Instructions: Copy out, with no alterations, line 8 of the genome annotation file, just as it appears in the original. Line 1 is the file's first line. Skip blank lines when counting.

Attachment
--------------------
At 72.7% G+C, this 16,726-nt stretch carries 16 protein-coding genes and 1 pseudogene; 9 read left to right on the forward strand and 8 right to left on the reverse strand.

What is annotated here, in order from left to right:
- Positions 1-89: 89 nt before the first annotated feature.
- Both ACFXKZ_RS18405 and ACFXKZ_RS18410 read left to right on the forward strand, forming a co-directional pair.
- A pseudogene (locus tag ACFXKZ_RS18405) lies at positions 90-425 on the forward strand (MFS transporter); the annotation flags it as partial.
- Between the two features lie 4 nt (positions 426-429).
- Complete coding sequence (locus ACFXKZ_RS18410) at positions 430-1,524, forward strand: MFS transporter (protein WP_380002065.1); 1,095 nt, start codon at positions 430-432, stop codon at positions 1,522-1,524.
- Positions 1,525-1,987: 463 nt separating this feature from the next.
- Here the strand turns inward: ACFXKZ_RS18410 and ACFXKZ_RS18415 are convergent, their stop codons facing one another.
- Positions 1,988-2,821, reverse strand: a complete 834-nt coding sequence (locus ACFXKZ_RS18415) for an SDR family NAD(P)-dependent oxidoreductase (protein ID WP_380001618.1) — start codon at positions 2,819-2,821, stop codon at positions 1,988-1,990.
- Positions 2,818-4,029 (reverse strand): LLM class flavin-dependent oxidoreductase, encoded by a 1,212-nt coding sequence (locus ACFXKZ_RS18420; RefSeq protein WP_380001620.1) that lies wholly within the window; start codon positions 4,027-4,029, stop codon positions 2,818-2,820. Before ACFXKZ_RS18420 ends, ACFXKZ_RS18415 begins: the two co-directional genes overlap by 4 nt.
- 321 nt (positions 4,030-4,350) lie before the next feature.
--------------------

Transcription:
- Positions 1,525-1,987: 463 nt separating this feature from the next.